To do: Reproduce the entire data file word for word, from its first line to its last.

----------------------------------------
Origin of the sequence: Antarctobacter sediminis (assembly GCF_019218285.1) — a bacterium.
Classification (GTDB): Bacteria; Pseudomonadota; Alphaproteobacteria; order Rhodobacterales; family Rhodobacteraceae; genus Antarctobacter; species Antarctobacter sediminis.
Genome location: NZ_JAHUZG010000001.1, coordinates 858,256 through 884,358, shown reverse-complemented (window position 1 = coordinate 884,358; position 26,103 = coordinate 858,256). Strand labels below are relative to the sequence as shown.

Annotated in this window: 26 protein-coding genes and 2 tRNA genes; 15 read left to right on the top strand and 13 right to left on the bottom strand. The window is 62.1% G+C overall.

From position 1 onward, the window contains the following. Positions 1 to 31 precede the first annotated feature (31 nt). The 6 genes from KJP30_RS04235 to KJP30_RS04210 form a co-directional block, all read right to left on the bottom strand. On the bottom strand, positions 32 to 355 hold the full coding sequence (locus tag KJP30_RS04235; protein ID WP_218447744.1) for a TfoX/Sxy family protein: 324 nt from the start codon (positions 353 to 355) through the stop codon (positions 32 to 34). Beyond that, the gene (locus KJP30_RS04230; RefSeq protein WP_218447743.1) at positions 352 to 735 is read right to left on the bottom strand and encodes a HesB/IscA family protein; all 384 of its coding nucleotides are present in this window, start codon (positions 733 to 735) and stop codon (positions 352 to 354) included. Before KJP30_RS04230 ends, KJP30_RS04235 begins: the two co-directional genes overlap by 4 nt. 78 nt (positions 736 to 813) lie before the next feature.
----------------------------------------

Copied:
Origin of the sequence: Antarctobacter sediminis (assembly GCF_019218285.1) — a bacterium.
Classification (GTDB): Bacteria; Pseudomonadota; Alphaproteobacteria; order Rhodobacterales; family Rhodobacteraceae; genus Antarctobacter; species Antarctobacter sediminis.
Genome location: NZ_JAHUZG010000001.1, coordinates 858,256 through 884,358, shown reverse-complemented (window position 1 = coordinate 884,358; position 26,103 = coordinate 858,256). Strand labels below are relative to the sequence as shown.

Annotated in this window: 26 protein-coding genes and 2 tRNA genes; 15 read left to right on the top strand and 13 right to left on the bottom strand. The window is 62.1% G+C overall.

From position 1 onward, the window contains the following. Positions 1 to 31 precede the first annotated feature (31 nt). The 6 genes from KJP30_RS04235 to KJP30_RS04210 form a co-directional block, all read right to left on the bottom strand. On the bottom strand, positions 32 to 355 hold the full coding sequence (locus tag KJP30_RS04235; protein ID WP_218447744.1) for a TfoX/Sxy family protein: 324 nt from the start codon (positions 353 to 355) through the stop codon (positions 32 to 34). Beyond that, the gene (locus KJP30_RS04230; RefSeq protein WP_218447743.1) at positions 352 to 735 is read right to left on the bottom strand and encodes a HesB/IscA family protein; all 384 of its coding nucleotides are present in this window, start codon (positions 733 to 735) and stop codon (positions 352 to 354) included. Before KJP30_RS04230 ends, KJP30_RS04235 begins: the two co-directional genes overlap by 4 nt. 78 nt (positions 736 to 813) lie before the next feature.